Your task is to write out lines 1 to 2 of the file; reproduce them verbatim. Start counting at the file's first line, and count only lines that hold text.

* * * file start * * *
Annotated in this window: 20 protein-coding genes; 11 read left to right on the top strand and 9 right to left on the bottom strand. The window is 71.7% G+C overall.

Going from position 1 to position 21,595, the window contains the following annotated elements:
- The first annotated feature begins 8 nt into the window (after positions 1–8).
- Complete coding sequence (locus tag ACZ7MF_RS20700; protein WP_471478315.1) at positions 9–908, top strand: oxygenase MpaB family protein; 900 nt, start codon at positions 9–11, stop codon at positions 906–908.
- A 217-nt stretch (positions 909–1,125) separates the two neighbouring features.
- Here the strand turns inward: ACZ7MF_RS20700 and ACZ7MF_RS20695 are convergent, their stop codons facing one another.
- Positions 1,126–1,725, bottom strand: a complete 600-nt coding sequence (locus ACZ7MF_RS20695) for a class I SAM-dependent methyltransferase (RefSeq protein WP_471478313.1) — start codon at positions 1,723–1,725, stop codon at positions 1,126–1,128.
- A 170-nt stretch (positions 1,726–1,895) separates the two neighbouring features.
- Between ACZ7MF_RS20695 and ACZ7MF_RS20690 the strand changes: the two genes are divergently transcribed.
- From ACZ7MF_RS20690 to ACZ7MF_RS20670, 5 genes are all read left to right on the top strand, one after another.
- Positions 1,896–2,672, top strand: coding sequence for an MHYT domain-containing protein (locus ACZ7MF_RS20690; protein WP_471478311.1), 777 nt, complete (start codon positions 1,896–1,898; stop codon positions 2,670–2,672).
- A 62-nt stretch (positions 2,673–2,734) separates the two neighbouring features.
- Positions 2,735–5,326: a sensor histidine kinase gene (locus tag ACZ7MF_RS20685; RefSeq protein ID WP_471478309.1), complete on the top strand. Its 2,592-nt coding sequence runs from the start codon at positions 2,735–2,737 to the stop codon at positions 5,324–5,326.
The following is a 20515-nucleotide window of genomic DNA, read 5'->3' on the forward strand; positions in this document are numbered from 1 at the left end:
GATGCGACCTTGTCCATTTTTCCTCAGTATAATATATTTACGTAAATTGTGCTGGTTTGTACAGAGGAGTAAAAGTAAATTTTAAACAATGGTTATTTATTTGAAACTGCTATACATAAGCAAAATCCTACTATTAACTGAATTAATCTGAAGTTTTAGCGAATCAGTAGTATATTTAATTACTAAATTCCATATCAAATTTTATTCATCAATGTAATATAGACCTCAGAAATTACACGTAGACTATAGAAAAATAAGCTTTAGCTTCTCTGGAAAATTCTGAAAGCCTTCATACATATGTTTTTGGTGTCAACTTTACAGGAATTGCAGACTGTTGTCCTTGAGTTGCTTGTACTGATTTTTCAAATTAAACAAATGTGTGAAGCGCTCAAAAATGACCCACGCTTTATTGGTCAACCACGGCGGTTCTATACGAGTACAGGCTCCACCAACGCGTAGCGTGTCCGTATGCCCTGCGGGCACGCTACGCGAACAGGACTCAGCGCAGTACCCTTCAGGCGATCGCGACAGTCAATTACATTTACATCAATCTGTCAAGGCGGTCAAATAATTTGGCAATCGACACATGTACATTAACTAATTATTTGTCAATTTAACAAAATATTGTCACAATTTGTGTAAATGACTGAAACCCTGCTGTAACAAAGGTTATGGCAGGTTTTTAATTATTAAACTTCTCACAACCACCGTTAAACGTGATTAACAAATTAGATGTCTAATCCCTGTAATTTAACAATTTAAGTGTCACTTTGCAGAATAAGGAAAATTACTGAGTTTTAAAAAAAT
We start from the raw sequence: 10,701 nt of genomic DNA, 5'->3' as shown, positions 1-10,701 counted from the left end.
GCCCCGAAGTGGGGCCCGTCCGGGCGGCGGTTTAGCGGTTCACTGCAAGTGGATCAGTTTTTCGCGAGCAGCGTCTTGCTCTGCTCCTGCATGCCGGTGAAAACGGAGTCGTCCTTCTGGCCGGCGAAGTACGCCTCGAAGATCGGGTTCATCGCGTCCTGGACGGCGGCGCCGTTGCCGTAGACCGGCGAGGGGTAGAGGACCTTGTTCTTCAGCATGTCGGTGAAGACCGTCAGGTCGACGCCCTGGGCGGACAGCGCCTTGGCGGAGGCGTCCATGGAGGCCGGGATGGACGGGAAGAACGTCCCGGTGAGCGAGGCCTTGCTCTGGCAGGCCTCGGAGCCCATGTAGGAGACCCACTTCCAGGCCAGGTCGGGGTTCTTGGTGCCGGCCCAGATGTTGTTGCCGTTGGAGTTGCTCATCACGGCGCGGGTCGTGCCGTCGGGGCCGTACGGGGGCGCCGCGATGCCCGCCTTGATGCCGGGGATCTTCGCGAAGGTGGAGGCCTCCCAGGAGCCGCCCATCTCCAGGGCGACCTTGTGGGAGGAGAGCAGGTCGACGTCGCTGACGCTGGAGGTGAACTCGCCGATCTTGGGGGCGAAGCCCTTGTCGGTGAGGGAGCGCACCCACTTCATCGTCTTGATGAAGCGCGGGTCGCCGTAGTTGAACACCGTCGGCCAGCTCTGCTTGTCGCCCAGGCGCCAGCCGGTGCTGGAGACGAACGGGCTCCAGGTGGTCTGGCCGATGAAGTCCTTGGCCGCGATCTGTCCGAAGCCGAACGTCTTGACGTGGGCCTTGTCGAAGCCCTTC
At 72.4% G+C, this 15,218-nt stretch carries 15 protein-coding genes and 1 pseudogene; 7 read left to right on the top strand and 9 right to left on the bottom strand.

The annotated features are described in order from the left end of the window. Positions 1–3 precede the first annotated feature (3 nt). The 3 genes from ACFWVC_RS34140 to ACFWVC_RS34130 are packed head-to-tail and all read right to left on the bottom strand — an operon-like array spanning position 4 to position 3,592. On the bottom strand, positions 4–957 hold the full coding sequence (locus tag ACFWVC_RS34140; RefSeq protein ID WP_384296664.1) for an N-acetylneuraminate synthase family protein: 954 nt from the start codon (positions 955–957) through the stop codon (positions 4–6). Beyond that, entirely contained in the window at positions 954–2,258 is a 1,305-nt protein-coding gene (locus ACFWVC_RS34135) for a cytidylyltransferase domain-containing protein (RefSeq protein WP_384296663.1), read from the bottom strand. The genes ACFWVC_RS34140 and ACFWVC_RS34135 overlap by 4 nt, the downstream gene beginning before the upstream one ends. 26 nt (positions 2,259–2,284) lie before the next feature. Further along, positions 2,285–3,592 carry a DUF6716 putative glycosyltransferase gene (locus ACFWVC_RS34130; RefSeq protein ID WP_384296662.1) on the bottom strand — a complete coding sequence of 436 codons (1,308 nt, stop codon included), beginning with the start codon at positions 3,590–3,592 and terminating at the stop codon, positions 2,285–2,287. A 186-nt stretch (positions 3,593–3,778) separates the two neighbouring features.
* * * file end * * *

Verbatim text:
Annotated in this window: 20 protein-coding genes; 11 read left to right on the top strand and 9 right to left on the bottom strand. The window is 71.7% G+C overall.

Going from position 1 to position 21,595, the window contains the following annotated elements: